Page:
As tradition would have it, here at the OperaWatch office our Christmas celebrations start when the tickets for the Royal Northern College of Music’s December production arrive. We have the usual office party with all the trimmings and a raffle to see who will go to this year’s performance. The OperaWatch trainee critics are beginning to suspect that the raffle is rigged as I win every year. Thankfully they are too wracked with fear or weak from hunger to complain. I run a tight ship here at OperaWatch and feel little guilt as the RNCM student productions are often brilliant and always astonishing. This evening proved to be no exception.

It is hard to escape the politics of austerity and, before curtain-up, we are asked to give generously to the college’s hardship fund. I did so but it is worth pointing out that if we didn’t charge students £9,000 (plus change) a year then they wouldn’t need a hardship fund.

Nor can you escape the fact that the choice of Poulenc’s Dialogues des Carmelites is, in part, political. It was written in post-war France by Francis Poulenc, one of Les Six French composers of the early to mid-20th century. His post-war work is infused with the shadow of the German occupation of Paris where Poulenc spent most of the war. Add to this his deep religious convictions and open homosexuality and his music is both pious and political. A friend described him as “half monk and half naughty boy”. A few eyebrows were raised when the RNCM announced that his Dialogues des Carmelites was going to be its Christmas offering. I for one would like to say that its choice was fully justified. In design and theme it echoed with resonance our own troubled times as well as something of the #MeToo movement.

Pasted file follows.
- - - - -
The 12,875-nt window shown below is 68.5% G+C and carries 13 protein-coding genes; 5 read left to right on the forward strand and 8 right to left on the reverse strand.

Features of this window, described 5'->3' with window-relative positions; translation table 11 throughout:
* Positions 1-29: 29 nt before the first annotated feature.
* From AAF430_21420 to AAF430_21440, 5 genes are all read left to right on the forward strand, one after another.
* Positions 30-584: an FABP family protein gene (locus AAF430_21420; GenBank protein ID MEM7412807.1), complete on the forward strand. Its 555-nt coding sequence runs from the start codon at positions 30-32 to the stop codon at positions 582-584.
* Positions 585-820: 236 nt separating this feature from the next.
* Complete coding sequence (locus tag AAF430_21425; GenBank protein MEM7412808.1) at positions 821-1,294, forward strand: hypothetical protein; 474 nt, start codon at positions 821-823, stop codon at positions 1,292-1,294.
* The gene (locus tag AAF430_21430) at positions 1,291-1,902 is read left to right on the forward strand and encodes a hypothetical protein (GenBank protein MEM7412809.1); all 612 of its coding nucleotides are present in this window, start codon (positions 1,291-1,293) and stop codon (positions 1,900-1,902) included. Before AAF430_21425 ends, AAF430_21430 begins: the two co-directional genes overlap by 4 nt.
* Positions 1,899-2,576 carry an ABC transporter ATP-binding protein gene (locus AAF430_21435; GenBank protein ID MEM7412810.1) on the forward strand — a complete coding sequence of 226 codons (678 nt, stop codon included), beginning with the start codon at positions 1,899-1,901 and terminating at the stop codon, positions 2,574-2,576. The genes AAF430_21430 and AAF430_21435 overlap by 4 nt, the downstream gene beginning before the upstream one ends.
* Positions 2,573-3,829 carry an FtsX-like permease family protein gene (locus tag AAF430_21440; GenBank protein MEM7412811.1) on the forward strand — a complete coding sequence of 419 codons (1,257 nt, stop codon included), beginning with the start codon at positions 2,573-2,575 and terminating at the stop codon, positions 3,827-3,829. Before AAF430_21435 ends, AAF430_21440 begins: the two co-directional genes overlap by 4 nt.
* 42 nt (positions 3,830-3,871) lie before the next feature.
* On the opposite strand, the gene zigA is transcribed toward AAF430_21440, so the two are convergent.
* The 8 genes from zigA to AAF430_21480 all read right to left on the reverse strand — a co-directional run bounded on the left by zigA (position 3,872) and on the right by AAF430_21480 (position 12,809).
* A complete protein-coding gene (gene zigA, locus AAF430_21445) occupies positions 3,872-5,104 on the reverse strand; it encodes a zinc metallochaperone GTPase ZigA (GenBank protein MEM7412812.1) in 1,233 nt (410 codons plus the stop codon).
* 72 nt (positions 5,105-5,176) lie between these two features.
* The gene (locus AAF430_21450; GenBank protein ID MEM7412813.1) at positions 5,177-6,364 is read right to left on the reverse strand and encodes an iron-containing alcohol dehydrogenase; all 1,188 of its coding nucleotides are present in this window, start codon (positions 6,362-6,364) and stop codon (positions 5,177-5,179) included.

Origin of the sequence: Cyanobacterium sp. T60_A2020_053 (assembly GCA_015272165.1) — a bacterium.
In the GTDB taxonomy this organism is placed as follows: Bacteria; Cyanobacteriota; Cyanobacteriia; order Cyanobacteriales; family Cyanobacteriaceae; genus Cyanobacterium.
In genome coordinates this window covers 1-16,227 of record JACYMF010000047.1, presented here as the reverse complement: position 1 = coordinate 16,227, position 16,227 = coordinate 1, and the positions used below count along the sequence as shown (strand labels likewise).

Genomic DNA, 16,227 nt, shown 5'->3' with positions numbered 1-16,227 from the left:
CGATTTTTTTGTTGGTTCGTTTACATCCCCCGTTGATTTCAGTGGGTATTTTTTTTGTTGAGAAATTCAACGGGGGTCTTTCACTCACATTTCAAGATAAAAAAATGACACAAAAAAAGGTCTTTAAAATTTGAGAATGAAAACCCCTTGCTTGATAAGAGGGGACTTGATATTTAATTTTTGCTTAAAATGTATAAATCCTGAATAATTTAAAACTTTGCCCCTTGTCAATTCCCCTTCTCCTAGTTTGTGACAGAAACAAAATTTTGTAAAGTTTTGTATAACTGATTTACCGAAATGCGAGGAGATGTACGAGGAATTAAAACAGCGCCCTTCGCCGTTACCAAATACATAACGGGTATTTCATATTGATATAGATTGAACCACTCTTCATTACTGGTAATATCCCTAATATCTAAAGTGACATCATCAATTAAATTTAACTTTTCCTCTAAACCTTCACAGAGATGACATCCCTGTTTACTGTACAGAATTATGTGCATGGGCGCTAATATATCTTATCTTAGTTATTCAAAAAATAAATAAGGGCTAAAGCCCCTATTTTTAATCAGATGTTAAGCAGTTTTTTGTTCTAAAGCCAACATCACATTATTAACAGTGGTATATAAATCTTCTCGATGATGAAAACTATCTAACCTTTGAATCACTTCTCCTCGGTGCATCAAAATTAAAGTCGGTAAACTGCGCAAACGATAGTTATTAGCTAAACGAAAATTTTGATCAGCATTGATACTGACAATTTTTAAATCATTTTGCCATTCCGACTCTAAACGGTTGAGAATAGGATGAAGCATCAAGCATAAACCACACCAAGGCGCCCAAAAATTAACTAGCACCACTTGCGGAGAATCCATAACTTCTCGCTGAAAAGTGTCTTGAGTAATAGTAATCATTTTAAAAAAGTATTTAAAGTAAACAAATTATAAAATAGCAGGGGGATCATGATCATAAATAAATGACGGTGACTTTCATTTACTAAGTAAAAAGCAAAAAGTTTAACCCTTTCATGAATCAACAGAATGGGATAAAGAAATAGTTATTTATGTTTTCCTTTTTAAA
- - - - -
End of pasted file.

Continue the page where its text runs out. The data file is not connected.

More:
The opera is set during a time of great political upheaval as a young, nervous Blanche de la Force (Olivia Carrell) announces that she wishes to become a Carmelite nun to escape the world and devote her life to Christ. Blanche is interviewed by an ailing Prioress, Madam de Croissy (Stephanie Maitland). The Prioress warns Blanche that the convent is not a refuge from the world but a house dedicated to prayer. She is impressed with Blanche’s commitment to the life of a Carmelite nun and accepts her into the order. As a novice she meets the playful and vivacious Sister Constance (Julia Smith) who tells her of a premonition that they will both die young and on the same day.

As the unrest escalates, the convent is overrun and ransacked by rioters and police who graffiti the walls with ‘Dieu est mort’. The Carmelites take a unanimous vow of martyrdom. In a chilling and moving final scene, the nuns are symbolically guillotined against a blood-red backdrop. My tears came as Constance and, finally, Blanche are executed.

It was an operatic triumph. Space prevents me from naming every brilliant performer, musician and technician involved in the staging of this truly magnificent production but bravo to every single one of you. I do want to give a special mention to all the Carmelites who performed with conviction throughout. I love a good nun story and you didn’t disappoint. The final words must go to Carrell as Blanche and Smith as Constance. Their skill as singers and talent as actors was astounding. I look forward to seeing them again. Which reminds me, that raffle won’t rig itself.

By Robert Hamilton, Opera Correspondent

Photos by Robert Workman

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